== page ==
Depending on the size and breed of your older pets you may have noticed that it is a bit slower when chasing a ball, struggles a bit more getting up the first thing in the morning or loses its breath a bit quicker. The aging process wears down your pet in much the same way it does us, but on a much faster pace.
While most human beings live to be 70+, a dog, depending on many factors, often lives for 10 years or less. Many dogs begin showing health/age related problems at different ages. This is related in a large way to the size of the animal.
Despite all those size and age brackets there is no one hard and fast rule. The best way to judge is based on the individual animal and the changes in its own behavior and health. The best thing you can do for an older animal is to keep it healthy and not over or under weight. Also, keep your older pets exercised, but be careful not to overdo it.
There are certain things you should look for in your pet as you do your grooming rituals. Below find a list of several things to watch for, especially in your older pets.
Teeth/gums: Check your pet and see what is normal for it as “normal” may be different from one dog to another. Changes in gum color can indicate potential problems. Foul breath can be another warning sign as well as loss of weight, pawing at the mouth, excessive salivation, swallowing difficulty or other signs of pain.
Lumps/bumps: Check your pet for these as you groom the animal. Masses are common and in most cases are benign but if you find a new one of these, consult your vet to have it checked as cancer is quite common in dogs, particularly those who have not been spayed or neutered early in life.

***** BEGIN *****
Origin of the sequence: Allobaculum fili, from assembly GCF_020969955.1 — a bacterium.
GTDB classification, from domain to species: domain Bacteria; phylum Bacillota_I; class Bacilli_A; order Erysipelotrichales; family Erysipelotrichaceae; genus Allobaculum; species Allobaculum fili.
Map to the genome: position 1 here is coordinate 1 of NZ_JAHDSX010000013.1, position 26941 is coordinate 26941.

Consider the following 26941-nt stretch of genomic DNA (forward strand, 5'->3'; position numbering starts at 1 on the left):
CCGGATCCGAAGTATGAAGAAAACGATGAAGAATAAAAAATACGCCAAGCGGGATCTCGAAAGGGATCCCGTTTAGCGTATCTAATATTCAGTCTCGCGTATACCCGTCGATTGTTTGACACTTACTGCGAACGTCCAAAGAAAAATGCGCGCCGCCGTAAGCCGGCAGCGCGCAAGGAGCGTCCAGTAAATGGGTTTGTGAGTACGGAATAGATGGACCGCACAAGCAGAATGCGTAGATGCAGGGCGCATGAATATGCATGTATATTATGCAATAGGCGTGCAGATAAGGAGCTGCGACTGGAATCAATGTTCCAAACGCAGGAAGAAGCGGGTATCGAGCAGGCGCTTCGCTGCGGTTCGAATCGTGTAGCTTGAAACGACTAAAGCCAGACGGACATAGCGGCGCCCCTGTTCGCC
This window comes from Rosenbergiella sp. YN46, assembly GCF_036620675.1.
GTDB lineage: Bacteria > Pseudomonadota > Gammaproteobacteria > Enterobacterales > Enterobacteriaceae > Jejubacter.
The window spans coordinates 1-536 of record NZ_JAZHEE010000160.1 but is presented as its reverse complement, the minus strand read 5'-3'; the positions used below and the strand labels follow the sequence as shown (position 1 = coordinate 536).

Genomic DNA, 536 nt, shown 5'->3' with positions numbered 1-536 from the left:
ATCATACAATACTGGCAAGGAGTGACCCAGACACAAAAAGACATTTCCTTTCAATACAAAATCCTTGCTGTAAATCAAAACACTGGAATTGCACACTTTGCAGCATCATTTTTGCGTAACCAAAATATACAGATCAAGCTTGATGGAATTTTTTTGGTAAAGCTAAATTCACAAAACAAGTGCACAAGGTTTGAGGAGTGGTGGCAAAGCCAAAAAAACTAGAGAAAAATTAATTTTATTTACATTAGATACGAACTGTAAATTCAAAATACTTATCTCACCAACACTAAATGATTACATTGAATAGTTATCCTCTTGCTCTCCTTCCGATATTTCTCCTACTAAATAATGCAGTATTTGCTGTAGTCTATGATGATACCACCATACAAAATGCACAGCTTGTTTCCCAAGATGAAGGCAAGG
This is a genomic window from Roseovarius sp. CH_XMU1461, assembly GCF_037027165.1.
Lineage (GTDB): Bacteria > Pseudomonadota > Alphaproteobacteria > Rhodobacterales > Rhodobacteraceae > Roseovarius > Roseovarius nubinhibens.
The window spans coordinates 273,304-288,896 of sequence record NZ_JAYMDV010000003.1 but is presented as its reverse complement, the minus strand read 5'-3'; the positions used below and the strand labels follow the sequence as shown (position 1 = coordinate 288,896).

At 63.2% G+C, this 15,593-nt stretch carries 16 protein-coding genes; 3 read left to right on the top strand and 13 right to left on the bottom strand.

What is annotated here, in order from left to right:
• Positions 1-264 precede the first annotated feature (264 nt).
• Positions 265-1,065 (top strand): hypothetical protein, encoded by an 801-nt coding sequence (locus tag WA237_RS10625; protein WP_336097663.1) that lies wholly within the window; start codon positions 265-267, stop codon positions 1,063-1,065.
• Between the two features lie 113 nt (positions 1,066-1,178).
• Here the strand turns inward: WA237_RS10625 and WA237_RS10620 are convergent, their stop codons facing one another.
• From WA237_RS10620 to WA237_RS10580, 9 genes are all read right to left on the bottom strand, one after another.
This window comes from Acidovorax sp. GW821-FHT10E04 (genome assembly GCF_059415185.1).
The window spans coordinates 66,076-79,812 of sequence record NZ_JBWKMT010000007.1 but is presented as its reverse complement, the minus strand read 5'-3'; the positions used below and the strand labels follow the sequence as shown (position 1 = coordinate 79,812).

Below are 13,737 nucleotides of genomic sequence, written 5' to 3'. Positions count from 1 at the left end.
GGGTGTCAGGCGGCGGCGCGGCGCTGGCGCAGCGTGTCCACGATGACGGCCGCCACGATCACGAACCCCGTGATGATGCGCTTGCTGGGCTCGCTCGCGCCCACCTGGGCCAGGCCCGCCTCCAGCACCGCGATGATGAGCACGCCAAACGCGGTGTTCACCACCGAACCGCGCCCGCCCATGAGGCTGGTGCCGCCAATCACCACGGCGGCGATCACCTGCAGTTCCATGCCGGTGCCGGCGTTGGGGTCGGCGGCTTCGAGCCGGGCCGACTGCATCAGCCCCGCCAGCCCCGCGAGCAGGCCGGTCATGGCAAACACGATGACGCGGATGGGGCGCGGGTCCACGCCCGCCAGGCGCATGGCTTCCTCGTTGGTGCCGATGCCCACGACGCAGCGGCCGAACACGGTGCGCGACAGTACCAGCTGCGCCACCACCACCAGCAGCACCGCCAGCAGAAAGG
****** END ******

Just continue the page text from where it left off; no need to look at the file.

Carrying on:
Eyes: If you notice a change in the dogs eyes, such as a bluish-gray tint, consult with your vet to see exactly what is the cause and what treatment is involved. Cataracts, genetic diseases and other causes are often the root of sight loss in older animals.
Mobility: Arthritis is common in the older pets but other problems such as degenerative joint disease may be at the root of that stiffness in the mornings. Anti-inflammatory drugs or steroids are often prescribed to aid in this problem. Common aspirin can also help but is often used as a last resort due to side effects.
Changes in thirst and elimination: Changes such as increased thirst or having to “go” more often are indications of potential kidney or bladder disease or maybe even diabetes. Check with your vet.
Body/Coat Condition: Keeping your dog in shape cuts down on a lot of potential health problems – heart disease, etc. If the coat becomes overly flaky or there is excessive hair loss, your dog may have a hormonal problem which can be diagnosed through a simple blood test.
Heart disease: Changes in sleeping habits or coughing through the night can be indicators of canine heart disease. Frequent checkups can often prevent these types of diseases. Consult your vet with any questions that you may have concerning your older pets.
The needs of an older animal are often different so it is very important to maintain communication with much veterinarian concerning all your pets health problems or changes which are included in this advancing age process.
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